In Our Veins starts things off and is soon careering through the same network of the listener with riffs grazing every surface they can find and rhythms voraciously pummelling the senses. It is a ferocious start which aided by the raw thrust of the vocals and that rhythmic tsunami, only intensifies its assault the further into its destructive arms you sink. Drummer Steve Burns is exceptional from the off but also is the stringed ravishment from Gendreau whilst the slightly varied and excellent caustic tones of vocalist Leather King and the predatory bass incitement of Francis Lafrenière equally steal their share of attention and acclaim.

The fine start hits another gear with the following title track where again a mere breath is taken before a disorientating rhythmic assault and bass grilling consumes the senses. Little time passes neither before a swagger and violent swing to the track wraps its irresistible temptation around a by now rampant appetite, the track lurching over and provoking the emotions with mischievous designs and violent intent. Here as with a few songs there is something familiar to the proposal offered but it only eases the accessibility of the track for the eagerly offered passions. The solo from Erik Fernet-Evans is a plume of intrigue and drama to colour further the potent canvas of the song as it drifts away at its end for Torticolis to seize its portion of attention. Rabid and intensively imposing, the track grips with carnal intent and flesh savaging sounds, its breath toxic and riffery a torrential assault driven harder by the severity of the Burns’ rhythmic spite.

Knees might already be buckling at this point and senses cowering in fear but hunger for more is insatiable and fed healthily by the brief but intensive predation of Ice Breaker and the fearsome rage of new single Kill The Crowd. The latter’s touch is as violent and scarring as anything heard before on the album but is aligned to a masterful persuasion of heavy metal coaxing and hardcore ravaging. Add the irresistible swinish grind twists and vocals plus the teasing cowbell, as well as the horde chants and you have another irrepressible capture of thoughts and emotions, but one exceeded even more by the brilliant Dead Birds. It is one of those addictions impossible to shrug off with the track from its anthemic rhythmic entrance stamping its authority over ears and excitement, crowding and preying on the senses with primal riffs and vocal voracity. It is just one of the structures ready to subjugate the passions, a heavy intensity laden consumption taking its sizeable portion of the adventure under its control just as firmly as the underlying but easily detectable excitable grooves have their appealing say.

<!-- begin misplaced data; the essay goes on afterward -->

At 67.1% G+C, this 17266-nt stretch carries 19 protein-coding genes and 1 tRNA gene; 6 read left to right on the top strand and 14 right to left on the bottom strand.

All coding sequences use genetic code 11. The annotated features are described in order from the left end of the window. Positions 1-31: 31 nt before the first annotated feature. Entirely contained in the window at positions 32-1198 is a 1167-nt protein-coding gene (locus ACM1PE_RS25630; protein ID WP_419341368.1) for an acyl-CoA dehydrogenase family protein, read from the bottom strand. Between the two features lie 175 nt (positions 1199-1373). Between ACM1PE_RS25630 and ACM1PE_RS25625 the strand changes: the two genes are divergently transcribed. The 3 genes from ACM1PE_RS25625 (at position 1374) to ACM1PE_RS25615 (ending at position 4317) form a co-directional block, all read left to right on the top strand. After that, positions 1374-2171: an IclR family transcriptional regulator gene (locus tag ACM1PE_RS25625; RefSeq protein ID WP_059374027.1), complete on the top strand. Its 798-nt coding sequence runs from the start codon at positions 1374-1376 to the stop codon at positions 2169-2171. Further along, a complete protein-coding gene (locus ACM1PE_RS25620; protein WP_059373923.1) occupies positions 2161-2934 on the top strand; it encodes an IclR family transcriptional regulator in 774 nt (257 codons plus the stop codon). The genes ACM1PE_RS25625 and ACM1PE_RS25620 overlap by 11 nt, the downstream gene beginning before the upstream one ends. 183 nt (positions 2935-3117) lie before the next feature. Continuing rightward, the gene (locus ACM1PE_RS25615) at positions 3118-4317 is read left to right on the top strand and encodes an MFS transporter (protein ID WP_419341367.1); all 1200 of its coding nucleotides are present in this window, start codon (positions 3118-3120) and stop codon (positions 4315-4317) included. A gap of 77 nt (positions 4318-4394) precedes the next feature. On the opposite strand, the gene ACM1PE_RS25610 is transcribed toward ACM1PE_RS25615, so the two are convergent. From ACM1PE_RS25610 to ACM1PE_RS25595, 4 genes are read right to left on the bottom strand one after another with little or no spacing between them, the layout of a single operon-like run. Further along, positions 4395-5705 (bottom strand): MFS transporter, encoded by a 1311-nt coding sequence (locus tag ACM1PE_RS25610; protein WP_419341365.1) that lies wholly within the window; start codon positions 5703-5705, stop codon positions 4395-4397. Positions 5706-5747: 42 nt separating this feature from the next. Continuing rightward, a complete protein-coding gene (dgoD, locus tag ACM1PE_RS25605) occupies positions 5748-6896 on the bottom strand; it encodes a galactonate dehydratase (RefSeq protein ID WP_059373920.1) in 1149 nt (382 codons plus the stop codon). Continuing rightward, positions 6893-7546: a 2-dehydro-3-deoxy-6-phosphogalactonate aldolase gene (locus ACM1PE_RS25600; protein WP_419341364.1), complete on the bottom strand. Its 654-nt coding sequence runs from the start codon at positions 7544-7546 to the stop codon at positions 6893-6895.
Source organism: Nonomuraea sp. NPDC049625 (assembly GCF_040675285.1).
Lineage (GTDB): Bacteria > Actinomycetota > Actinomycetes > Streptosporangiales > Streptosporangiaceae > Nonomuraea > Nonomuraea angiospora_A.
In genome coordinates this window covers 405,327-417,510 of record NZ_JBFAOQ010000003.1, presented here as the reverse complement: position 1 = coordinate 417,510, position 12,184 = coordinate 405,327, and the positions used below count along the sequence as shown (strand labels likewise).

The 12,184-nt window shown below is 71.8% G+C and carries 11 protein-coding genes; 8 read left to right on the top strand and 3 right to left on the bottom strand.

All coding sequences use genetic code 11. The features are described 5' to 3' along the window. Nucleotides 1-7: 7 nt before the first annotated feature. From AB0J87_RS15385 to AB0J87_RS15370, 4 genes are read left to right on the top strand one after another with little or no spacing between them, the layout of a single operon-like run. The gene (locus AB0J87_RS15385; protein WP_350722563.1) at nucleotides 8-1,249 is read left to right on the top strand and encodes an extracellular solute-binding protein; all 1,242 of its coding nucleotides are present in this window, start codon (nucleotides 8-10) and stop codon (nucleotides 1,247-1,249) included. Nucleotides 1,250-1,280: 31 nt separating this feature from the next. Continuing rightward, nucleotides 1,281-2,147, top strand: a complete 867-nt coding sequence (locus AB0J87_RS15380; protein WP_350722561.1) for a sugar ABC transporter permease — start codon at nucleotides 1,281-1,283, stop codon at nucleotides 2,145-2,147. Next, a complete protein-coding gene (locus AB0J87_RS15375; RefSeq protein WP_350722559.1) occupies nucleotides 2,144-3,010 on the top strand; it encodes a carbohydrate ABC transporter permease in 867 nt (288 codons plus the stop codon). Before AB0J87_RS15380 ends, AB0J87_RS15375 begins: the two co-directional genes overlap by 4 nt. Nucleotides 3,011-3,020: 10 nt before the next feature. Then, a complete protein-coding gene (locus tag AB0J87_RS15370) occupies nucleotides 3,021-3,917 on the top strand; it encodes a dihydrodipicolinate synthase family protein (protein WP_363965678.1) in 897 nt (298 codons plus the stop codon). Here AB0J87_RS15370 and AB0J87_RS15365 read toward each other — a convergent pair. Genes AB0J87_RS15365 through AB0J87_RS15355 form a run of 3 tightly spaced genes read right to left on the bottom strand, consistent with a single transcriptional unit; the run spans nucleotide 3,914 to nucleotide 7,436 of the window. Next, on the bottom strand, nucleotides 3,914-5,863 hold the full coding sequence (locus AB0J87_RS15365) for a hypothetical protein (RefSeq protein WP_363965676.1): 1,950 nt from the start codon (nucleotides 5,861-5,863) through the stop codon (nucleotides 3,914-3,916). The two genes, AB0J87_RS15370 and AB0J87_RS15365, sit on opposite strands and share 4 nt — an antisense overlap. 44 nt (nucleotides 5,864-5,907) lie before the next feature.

The four second Trio du Bûcheron comes next and there really is little to say about it. Neither working as an intro nor making any impact being so short, it is just there before both Cholestérol and Chloroforme cast their severity over ears. The first is another merciless gorging of the senses with piggish vocals, hellish rhythms, and a sonic weave of skilled enterprise igniting the otherwise pleasing if underwhelming song, in comparison to previous maelstroms. Its successor is similar in its presence, formidable and undeniably impressively crafted but failing to spark the same rapture. Nevertheless both keep band and album in solid control before the closing pair of firstly Mosh Test Dummies and the closing Gore On My Snare ensnare ears to inflame responses all over again. The first of the final two initially stalks and stares venomously at its recipient, its approach reserved but only for a deceptive moment as the song soon uncages its sinews and rigorous ingenuity to smother and savage all before its predatory strides. Its companion is pure blistering barbarity, everything from riffs to rhythms and vocals to creativity a masterclass of bloodlusting malevolence. It is demanding physically and emotionally making a scintillating conclusion to a tremendous provocation.